Institute for War and Peace Reporting | Giving Voice, Driving Change

Pitiful Pay Levels Breed Corruption

Many of those in formal employment are abusing their positions to make extra money.
By Nonthando Bhebhe
Although their salaries are not worth peanuts, every morning hundreds of Zimbabweans still stream to work.



While some board commuter buses that cost the average month's salary in a single day, most have resorted to walking to work because they simply can no longer afford the fare. The million-dollar question is why they bother at all.



The answer might lie in a simple Shona proverb, which when translated runs as “a goat gets fatter by browsing around the tree it’s tethered to”.



Less literally, it seems that increasing numbers of Zimbabweans are coping with economic chaos by using their positions to make money on the side.



As one man at a commuter bus stop put it, “All of those in formal employment should be thrown in jail because they have all become thieves. Anyone going to work in this economy is only doing so because he can steal something to supplement the peanuts he gets at the end of each month or has found a corrupt way to abuse his position to make extra cash. All these people should be arrested for corruption or theft.”



The 15 per cent of Zimbabweans with formal jobs earn 100 to 300 Zimbabwean dollars, ZWD, a month, the equivalent of six to 19 US dollars on the black market.



An average family of four now needs at least 300 US dollars a month for basic foods. A loaf of bread costs 1.57 US dollars, transport to and from work 1.90 US dollars, a 10 kg pocket of maize meal ten US dollars, two litres of cooking oil 9.40 US dollars and a kilogram of meat five US dollars. The official year-on-year inflation rate stood at 11.2 million per cent in June.



So how are those in regular employment surviving?



IWPR interviewed several people in different professions and uncovered a number of ways in which they are supplementing their salaries.



Since Reserve Bank Governor Gideon Gono introduced new bank notes after slashing ten zeroes off the currency earlier this month, long queues have been forming outside banks, with many spending the night there to ensure they can draw cash when the doors open.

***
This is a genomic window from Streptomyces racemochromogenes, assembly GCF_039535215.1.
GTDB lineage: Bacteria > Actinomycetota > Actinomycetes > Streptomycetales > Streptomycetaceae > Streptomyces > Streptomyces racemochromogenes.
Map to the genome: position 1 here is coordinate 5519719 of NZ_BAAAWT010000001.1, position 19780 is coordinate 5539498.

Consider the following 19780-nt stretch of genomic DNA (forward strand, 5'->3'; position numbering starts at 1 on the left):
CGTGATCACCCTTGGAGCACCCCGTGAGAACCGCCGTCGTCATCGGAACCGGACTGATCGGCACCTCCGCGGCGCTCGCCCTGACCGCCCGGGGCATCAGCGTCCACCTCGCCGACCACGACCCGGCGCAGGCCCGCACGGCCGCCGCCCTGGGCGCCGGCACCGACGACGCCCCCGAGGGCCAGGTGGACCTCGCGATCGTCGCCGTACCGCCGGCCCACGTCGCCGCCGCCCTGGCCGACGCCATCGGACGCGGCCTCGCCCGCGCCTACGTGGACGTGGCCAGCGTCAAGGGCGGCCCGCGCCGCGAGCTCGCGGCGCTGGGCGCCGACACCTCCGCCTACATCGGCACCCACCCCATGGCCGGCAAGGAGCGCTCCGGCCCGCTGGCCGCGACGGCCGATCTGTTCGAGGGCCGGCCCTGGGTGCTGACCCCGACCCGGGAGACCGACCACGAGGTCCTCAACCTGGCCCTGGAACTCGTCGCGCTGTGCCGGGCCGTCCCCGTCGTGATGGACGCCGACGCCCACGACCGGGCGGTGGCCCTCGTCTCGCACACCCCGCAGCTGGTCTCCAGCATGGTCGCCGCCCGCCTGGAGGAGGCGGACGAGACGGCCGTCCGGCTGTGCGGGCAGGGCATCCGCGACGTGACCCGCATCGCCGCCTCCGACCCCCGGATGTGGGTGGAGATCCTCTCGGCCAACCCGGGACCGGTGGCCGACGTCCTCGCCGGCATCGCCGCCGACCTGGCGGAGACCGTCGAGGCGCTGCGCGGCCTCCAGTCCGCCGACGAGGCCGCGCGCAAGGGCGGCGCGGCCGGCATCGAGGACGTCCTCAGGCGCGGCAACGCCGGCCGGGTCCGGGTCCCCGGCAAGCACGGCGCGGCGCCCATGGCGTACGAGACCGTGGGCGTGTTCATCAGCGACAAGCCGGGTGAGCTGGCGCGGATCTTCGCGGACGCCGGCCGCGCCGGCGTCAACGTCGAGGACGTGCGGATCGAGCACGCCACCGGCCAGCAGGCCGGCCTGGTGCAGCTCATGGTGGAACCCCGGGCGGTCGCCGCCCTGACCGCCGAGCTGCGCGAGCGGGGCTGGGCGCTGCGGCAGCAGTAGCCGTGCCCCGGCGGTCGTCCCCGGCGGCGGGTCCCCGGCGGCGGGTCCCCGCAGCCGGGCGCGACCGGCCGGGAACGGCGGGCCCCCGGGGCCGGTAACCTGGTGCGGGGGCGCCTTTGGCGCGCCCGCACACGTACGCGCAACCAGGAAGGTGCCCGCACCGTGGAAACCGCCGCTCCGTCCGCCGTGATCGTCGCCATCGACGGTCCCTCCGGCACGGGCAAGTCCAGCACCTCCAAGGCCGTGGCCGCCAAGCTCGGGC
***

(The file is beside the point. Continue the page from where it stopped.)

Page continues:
Some security guards have taken advantage of their powerful position of allocating numbers to those in the queue when the banks open in the morning. One guard, who asked to remain anonymous, said some numbers were reserved for people wishing to jump the queue. The fee for this service varies from 10 to 30 ZWD.



“In a day, I make more than 500 ZWD [30 US dollars] and I am just hoping that this crisis continues so that I can buy foreign currency and save money for rent and food for my kids for the next three to four months,” said the guard.



While this security guard takes advantage of his position to raise money for rent and food, one bank teller has more expensive needs.



The teller, who asked to be referred to as Ngoni, said that during the last cash crisis he had managed to buy a car and a residential plot. Now he needs to raise money to build the house. Asked how he would do this, Ngoni said he took advantage of clients who did not wish to queue for cash.



“We charge a commission of 30 per cent on the money the person wants to withdraw. If the person has more than one account, it's 30 per cent per transaction. So, for the maximum limit of 200 ZWD, I get 60 ZWD, and if the person has only one account but wants more money, I will supply it and charge 35 per cent. As long as there is a cash crisis, I can make my monthly salary in an hour,” said Ngoni.



Some supermarket employees are also doing what they can to top up their wages. While some have become black marketeers themselves, others supply traders on the parallel market.



According to one employee, “When goods in short supply arrive, we only sell a fraction to the public; the rest we keep for ourselves, buying them and reselling them on the black market.”



The black market has become the main place to buy staples items as well as pharmaceutical drugs, which have become too expensive to buy from chemists’ shops.



IWPR spoke to one illegal dealer, who said that drugs sold illegally cost half what they are sold for at pharmacies.



The dealer - whose supplier is an employee of a Harare pharmacy – provides both prescription drugs and over-the-counter medicines.



Harare resident Emily Katsande, who was collecting medical drugs from the dealer, told IWPR how grateful she was.



“The antibiotics I bought would have cost me 1,100 ZWD and I have just bought them for 450 ZWD,” she said.



At another level, some municipal workers are making a fortune out of excrement.



Aging pipes and poor maintenance plague the sewerage systems of most of the country’s cities, but while raw sewage flows in the streets of the poorer suburbs, it is rare to see this in the more affluent areas.



One employee at the Harare municipality said sewage problems in rich suburbs were dealt with more quickly than those in poor areas because workers charged residents a daily rate equivalent to their monthly salary to make the problem go away.



It seems that Zimbabwean workers have become the tethered goats of the old adage.



Nonthando Bhebhe is the pseudonym of a journalist in Zimbabwe.